More likely, the venture boasts “absentee owners” who are only around on selective weekends, and which employs a small numbr of part-time custodial care staff who collectively don’t have the time to field inquiries in a timely way.

    [Think about the Meoimi Pinot Noir venture, which recently sold for a purported $315 million — and the buyer gets no brick-and-mortar winemaking facility or vineyards for that eye-popping acquisition price. They source their fruit from three different regions — 37% Monterey County, 34% Sonoma CountY, 29% Santa Barbara County — and multiple vineyards within those counties.

    Given the production levels on this wine — 600,000 cases according to The Wall Street Journal — there is no “master cuvee” sitting in an oversized stainless steel tank, or world’s biggest foudre.

  8. Anecdote.

    Some years ago to celebrate the New Year’s Eve closing of The French Laundry (to allow Thomas Keller to prepare for the opening of Per Se in New York), I joined wine friends for a trip to Napa Valley.

    While in town, we visited our long-time friends Barbara and Jim Richards at Paloma Vineyards.

    A visit preceded by Wine Spectator naming their 2001 Merlot “wine of the year.”

    We celebrated their good fortune by cracking open a bottle in their kitchen — which doubled as their business office.

    The business tools of their trade? One landline phone, one answering machine, and one fax machine all positioned on the kitchen counter — adjacent to the toaster!

    The phone and fax machine were constantly ringing, from collectors leaving messages pleading to buy even a single bottle.

    Simply stated, they were overwhelmed by the publicity. And I suspect less renowned “gentleman farmer” wineries are too . . . hence the all-too-common “website that offers nothing but an email form to contact the winery.”

  9. So much to say here… The lack of extremely precise information that you desire to evaluate your competition is in no way (at least in my part) a lack of interest in transparency nor a lack of respect for consumers and their interest in the unique attributes of my wines.

    Many of those very specific questions are loaded in ways you might not have imagined? I would love to know EXACTLY how all my competitors make their dry rosé – brix and TA at harvest, please, exact processing method, length of maceration, do you crush first, or whole-cluster press, enzymes?, exact yeast used please and fermentation temp low and high, aging protocol and yes, slope/orientation and soil type and rootstock/clone and canopy-management practices, specific location and block number, with phone number for your grower please. You know, to expand the number of people already trying to outbid you…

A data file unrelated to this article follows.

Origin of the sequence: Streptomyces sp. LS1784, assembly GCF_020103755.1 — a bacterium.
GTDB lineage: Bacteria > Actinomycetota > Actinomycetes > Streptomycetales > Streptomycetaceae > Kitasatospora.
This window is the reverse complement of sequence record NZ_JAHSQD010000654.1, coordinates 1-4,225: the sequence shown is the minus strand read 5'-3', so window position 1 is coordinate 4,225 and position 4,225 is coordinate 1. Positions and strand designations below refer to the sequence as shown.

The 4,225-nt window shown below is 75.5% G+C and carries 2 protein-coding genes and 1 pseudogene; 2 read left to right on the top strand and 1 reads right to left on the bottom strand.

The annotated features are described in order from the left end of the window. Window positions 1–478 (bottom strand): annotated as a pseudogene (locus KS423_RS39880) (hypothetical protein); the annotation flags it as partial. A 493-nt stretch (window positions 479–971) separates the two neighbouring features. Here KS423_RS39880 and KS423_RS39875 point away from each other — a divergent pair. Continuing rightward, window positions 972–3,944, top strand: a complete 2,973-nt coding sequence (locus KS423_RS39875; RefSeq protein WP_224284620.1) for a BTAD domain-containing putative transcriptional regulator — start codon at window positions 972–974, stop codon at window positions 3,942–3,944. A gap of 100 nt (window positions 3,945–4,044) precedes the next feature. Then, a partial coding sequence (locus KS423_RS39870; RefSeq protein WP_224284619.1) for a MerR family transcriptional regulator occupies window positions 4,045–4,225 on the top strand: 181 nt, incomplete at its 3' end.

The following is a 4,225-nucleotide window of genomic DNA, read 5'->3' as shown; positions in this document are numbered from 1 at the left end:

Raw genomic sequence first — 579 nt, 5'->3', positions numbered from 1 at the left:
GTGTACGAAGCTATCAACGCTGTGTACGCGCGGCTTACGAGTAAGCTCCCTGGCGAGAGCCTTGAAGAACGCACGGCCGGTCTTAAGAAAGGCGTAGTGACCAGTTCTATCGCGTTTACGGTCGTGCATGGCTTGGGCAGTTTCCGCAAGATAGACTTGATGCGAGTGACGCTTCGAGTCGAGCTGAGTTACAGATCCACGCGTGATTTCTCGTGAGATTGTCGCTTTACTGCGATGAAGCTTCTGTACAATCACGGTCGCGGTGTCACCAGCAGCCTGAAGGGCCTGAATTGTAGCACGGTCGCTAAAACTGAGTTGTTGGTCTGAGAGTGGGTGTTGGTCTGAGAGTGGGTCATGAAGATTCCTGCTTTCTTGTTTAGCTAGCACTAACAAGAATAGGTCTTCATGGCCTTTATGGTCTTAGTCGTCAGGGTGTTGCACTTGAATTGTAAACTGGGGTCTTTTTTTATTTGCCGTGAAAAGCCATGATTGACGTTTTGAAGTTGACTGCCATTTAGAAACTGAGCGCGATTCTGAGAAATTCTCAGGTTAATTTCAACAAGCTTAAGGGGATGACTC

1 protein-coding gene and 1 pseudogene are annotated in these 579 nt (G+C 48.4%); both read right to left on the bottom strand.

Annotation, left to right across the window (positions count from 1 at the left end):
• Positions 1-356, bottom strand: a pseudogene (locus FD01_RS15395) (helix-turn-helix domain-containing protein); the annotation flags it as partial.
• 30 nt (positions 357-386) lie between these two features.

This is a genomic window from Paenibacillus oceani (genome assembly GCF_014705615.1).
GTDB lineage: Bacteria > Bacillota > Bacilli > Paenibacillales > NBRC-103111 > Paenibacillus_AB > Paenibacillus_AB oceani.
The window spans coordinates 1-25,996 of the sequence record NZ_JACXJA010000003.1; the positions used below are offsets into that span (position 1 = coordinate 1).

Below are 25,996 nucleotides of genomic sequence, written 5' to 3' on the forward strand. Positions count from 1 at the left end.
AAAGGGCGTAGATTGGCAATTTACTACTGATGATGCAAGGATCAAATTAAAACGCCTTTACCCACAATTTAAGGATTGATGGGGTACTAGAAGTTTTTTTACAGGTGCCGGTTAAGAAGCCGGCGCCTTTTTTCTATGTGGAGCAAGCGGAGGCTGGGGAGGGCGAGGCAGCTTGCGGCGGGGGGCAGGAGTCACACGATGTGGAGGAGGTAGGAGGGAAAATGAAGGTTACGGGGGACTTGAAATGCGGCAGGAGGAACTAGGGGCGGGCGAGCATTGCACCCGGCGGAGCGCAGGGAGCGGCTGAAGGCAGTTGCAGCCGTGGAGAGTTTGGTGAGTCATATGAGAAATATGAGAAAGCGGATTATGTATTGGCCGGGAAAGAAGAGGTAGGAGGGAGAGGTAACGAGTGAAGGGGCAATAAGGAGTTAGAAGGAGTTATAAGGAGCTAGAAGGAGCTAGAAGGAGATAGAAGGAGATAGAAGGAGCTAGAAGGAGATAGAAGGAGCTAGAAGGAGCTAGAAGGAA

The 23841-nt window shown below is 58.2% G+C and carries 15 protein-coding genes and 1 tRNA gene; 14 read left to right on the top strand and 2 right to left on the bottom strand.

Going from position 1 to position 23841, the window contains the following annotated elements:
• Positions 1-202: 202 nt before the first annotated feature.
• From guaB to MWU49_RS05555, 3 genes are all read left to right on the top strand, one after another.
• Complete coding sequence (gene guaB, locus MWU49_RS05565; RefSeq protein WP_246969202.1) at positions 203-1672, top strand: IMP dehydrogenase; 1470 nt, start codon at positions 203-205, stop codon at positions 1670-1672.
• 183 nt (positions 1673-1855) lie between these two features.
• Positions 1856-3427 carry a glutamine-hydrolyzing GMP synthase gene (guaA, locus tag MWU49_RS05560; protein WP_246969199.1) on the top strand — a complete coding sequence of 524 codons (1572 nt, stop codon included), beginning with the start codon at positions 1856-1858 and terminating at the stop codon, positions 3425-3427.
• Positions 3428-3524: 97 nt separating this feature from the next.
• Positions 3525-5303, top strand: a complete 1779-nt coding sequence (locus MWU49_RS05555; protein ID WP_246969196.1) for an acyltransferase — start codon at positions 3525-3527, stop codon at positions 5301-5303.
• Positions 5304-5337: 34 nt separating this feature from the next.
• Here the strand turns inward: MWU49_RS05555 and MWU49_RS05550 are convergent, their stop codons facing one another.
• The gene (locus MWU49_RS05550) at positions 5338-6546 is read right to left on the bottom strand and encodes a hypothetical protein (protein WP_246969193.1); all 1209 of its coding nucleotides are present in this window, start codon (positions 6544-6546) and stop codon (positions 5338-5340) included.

I don’t mean to be snarky, I LOVE when people at your level of understanding want to truly get why a wine tastes like it does and compare it to sisters within a region and vintage. So fun, and I want to come to all these tastings where my wine is being compared!

    So I’ll limit my response to the minimally controversial abv issue. Many times we must estimate a final alcohol for the label approval filing before a wine blend is finished. The laws on wine labeling exist on the surface to protect consumers and in reality to collect taxes; even producers with the utmost respect of transparency must do this guessing and are therefore grateful for the 1% tolerance (subject to crossing tax classes) of the Federal labeling law. Once a wine is finished, and tested from the bottle (with the label already on it), we would provide the exact abv–well, I would–on the tech sheet. We could keep the exact abv to ourselves if the existence of a difference between the tech sheet and label is frustrating to the reader, and I hear ya that it is indeed frustrating. I guess I prefer offering the opportunity to learn the exact abv, as do–apparently–50% of producers. Though I do recognize the issue and took pause myself on this at times in preparing tech sheets… The difference should not be assumed to be laziness or mistakes.

    A general thought: perhaps most producers provide a tech sheet offering what’s relevant to express their distinct attributes to their customers who follow and enjoy their wines. My tech sheets are written for my consumers and trade partners–critics FYI generally have bold print in red on their submission guidelines insisting that no materials whatsoever be mailed with wines, and at $.74/color copy at Kinko’s I obey the request. Speaking for myself, I offer what I think is relevant, and will even reference differences in outcomes or process from the year before, sharing our intentions and journey, educating why it tastes like it does or has evolved to this point–from my perspective. Most often, the reason one vintage differs slightly in character from the next is not the exact varietal makeup of the blend, hence many Bordeaux-style blend producers decline to provide this information at all. Back when I worked with Quintessa, the exact varietal breakdowns were never provided; I believe the vintner was well known for this practice. A Bordeaux style blend, or “Meritage,” means Bordeaux varietal wines blended in traditional fashion, and arguably this should suffice, but it’s another subject to debate. Back to my point, each vintner will have a different tolerance on the risks of full winemaking protocol & sourcing details being disclosed to competitors, given the very dog-eat-dog (sorry, but it’s true) nature of our biz. Not that Jackson Family Farms could or would wish to replicate my wines with perfect information, but I think if they wanted to know EVERYTHING, they would need to make an offer for the brand – actually, not a bad idea! The fun we could have together… Then I could learn all of those details for the Verite’ Le Desir CabFranc/Merlot blend, none of which are available on the website…